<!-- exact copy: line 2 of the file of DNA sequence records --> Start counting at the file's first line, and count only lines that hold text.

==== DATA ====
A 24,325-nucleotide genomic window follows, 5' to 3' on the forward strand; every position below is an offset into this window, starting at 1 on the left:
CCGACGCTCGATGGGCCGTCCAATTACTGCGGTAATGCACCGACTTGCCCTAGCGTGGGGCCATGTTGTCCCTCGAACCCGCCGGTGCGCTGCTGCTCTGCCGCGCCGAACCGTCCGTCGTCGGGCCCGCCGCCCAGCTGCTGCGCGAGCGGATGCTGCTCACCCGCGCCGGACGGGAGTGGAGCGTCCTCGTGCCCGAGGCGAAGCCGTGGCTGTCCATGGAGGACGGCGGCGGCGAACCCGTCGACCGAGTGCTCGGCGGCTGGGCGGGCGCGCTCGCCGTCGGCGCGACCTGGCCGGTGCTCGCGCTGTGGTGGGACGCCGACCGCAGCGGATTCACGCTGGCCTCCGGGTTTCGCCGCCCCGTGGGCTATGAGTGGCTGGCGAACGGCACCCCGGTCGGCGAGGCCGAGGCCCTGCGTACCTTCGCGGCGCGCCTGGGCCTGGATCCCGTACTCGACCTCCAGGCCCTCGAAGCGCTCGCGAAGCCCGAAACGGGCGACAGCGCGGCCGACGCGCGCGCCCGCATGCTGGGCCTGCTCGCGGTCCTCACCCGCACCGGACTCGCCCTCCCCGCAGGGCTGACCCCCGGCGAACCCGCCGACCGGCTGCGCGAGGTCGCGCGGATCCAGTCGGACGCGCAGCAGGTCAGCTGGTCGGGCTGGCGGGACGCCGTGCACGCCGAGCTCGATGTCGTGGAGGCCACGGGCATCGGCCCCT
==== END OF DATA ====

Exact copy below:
CCGACGCTCGATGGGCCGTCCAATTACTGCGGTAATGCACCGACTTGCCCTAGCGTGGGGCCATGTTGTCCCTCGAACCCGCCGGTGCGCTGCTGCTCTGCCGCGCCGAACCGTCCGTCGTCGGGCCCGCCGCCCAGCTGCTGCGCGAGCGGATGCTGCTCACCCGCGCCGGACGGGAGTGGAGCGTCCTCGTGCCCGAGGCGAAGCCGTGGCTGTCCATGGAGGACGGCGGCGGCGAACCCGTCGACCGAGTGCTCGGCGGCTGGGCGGGCGCGCTCGCCGTCGGCGCGACCTGGCCGGTGCTCGCGCTGTGGTGGGACGCCGACCGCAGCGGATTCACGCTGGCCTCCGGGTTTCGCCGCCCCGTGGGCTATGAGTGGCTGGCGAACGGCACCCCGGTCGGCGAGGCCGAGGCCCTGCGTACCTTCGCGGCGCGCCTGGGCCTGGATCCCGTACTCGACCTCCAGGCCCTCGAAGCGCTCGCGAAGCCCGAAACGGGCGACAGCGCGGCCGACGCGCGCGCCCGCATGCTGGGCCTGCTCGCGGTCCTCACCCGCACCGGACTCGCCCTCCCCGCAGGGCTGACCCCCGGCGAACCCGCCGACCGGCTGCGCGAGGTCGCGCGGATCCAGTCGGACGCGCAGCAGGTCAGCTGGTCGGGCTGGCGGGACGCCGTGCACGCCGAGCTCGATGTCGTGGAGGCCACGGGCATCGGCCCCT